The GF2 is Panasonic’s smallest and lightest compact system camera, yet it has some of the most advanced features on the market. Mat Gallagher discovers just what the Panasonic Lumix DMC-GF2 has to offer
Noise, Resolution, and Sensitivity
The GF2 does suffer slightly from a market where the megapixel race is still creeping upwards, and its 12-million-pixel resolution is already looking dated. The GF2’s main competitors are now sporting 14-million-pixel sensors on the larger APS-C format, so their sensors still have larger pixel sites. Adding the new 16-million-pixel sensor from the GH2 would have made the GF2 class-leading, though would have meant an increased cost.
The GF2 reached 20 on our resolution chart in JPEG and 22 from the processed raw file, with the benefit of some sharpening.
As the ISO increases, the resolution is maintained until ISO 6400, when it drops to 18. JPEG artefacts are visible as low as ISO 400 and noise starts to creep in from ISO 1600. This is increasingly prevalent at ISO 3200, and at ISO 6400 there is severe discolouring to the image.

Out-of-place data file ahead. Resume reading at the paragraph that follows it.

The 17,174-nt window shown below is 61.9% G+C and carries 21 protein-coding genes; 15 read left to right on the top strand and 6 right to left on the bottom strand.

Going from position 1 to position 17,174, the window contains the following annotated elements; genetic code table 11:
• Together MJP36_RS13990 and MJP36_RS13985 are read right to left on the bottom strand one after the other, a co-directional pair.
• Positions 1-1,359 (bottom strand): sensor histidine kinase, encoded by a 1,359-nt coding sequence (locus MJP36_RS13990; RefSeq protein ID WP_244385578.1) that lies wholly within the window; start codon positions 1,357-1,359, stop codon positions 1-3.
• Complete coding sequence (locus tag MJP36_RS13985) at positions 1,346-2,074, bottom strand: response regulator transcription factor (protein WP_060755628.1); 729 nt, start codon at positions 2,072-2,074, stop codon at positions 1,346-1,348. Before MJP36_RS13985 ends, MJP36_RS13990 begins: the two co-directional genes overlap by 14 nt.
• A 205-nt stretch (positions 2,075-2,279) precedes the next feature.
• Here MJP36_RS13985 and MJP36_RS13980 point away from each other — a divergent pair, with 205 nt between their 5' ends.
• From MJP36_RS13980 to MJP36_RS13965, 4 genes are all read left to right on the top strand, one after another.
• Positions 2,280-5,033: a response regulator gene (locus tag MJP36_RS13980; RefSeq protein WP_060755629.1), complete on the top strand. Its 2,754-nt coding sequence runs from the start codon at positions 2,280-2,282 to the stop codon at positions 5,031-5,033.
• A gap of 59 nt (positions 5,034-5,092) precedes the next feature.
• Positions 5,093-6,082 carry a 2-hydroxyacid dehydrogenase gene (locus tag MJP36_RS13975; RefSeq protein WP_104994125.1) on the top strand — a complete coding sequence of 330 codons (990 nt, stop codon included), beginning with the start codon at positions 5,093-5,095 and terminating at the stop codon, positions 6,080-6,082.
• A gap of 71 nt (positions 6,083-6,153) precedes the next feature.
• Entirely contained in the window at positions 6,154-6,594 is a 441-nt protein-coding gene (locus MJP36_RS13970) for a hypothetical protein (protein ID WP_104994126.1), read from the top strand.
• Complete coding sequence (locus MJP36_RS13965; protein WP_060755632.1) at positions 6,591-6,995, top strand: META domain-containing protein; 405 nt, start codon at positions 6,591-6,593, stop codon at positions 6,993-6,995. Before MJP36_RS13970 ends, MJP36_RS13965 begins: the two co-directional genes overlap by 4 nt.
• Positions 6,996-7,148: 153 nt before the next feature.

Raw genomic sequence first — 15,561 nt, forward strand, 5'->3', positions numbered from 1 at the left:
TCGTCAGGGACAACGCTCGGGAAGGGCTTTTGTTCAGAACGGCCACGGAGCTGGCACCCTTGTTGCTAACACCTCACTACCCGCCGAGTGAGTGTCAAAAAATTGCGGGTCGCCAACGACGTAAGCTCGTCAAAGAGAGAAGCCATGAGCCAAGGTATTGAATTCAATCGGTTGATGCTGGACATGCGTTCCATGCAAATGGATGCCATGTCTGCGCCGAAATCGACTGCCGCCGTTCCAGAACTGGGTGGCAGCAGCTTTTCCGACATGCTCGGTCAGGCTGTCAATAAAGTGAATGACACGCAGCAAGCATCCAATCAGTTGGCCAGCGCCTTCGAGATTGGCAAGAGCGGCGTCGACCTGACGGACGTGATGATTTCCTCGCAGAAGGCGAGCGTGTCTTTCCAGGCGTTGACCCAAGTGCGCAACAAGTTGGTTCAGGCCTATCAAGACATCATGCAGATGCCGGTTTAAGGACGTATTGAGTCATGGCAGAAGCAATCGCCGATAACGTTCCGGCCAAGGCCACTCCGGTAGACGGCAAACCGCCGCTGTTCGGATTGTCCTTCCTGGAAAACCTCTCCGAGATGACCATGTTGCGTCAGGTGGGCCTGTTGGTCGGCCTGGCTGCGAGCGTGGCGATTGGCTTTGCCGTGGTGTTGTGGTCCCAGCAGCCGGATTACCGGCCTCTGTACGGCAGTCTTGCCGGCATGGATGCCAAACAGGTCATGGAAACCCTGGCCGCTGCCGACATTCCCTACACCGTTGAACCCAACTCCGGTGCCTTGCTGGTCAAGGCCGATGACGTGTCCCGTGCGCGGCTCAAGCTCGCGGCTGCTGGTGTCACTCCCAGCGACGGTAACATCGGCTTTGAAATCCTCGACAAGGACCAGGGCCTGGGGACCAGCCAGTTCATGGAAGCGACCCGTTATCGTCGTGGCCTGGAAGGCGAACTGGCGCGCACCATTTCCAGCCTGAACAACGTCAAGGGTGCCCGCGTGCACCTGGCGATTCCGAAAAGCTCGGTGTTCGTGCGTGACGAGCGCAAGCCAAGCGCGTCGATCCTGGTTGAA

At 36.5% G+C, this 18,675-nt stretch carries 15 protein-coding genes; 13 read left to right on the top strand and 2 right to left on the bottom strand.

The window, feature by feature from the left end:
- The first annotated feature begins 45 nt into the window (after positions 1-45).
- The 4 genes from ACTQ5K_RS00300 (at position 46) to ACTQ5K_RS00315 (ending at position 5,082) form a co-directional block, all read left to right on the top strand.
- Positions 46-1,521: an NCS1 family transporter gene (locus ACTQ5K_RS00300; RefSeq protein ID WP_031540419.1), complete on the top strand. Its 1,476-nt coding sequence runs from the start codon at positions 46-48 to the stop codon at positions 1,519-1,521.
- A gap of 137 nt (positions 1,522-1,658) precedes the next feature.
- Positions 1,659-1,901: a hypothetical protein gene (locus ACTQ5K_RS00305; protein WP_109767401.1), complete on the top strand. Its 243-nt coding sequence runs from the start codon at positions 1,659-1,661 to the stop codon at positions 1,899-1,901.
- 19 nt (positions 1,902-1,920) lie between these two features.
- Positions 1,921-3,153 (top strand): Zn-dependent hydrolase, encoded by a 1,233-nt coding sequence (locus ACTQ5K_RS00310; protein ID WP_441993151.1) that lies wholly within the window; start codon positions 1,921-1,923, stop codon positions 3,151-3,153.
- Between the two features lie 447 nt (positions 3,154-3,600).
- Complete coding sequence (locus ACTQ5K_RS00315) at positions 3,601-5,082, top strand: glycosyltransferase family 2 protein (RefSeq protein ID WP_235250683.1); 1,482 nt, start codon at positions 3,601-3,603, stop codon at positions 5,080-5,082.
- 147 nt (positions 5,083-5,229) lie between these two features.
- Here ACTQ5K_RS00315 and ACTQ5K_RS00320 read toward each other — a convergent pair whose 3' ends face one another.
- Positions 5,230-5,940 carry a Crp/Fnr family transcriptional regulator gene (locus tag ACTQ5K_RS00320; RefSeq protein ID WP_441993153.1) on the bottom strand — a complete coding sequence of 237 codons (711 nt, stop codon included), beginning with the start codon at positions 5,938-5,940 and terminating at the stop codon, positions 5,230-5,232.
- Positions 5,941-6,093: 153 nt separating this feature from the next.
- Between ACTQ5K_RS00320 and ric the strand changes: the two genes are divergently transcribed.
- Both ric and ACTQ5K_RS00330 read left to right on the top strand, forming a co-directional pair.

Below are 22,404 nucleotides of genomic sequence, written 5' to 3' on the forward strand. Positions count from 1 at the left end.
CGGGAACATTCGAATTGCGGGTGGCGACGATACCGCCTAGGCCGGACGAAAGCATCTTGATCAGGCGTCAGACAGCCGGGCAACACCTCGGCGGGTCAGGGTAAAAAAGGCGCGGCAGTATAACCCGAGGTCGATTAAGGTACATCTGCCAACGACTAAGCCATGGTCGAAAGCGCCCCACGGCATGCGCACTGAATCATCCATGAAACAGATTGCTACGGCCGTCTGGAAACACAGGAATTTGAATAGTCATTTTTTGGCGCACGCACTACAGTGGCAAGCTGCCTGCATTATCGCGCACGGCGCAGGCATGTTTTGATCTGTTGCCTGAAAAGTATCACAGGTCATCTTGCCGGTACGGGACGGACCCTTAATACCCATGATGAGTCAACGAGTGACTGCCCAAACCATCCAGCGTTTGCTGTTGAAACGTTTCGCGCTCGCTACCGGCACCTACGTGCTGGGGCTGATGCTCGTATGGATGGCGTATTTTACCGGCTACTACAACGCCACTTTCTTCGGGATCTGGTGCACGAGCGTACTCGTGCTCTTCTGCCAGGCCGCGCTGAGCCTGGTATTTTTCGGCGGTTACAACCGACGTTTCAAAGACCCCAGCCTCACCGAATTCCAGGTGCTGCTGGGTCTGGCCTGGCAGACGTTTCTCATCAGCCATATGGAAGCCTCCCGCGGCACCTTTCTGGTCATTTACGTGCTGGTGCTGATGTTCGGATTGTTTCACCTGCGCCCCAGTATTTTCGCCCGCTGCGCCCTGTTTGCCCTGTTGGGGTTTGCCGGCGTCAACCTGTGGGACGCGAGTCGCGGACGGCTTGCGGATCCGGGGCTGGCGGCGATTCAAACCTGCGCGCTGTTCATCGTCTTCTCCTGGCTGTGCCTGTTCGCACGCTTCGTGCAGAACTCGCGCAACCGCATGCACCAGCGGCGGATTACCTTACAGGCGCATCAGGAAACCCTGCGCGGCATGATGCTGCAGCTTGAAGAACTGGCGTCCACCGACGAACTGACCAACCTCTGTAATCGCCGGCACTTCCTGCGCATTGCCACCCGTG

From comparing the JPEG and raw files it is clear that the processor is working hard to keep the images noise-free, but ISO 6400 at least should be classed as an extended mode rather than a regular ISO setting.
These images show 72ppi (100% on a computer screen) sections of images of a resolution chart, captured using a Panasonic 14mm f/2.5mm lens. We show the section of the resolution chart where the camera starts to fail to reproduce the lines separately. The higher the number visible in these images, the better the camera’s detail resolution is at the specified sensitivity setting.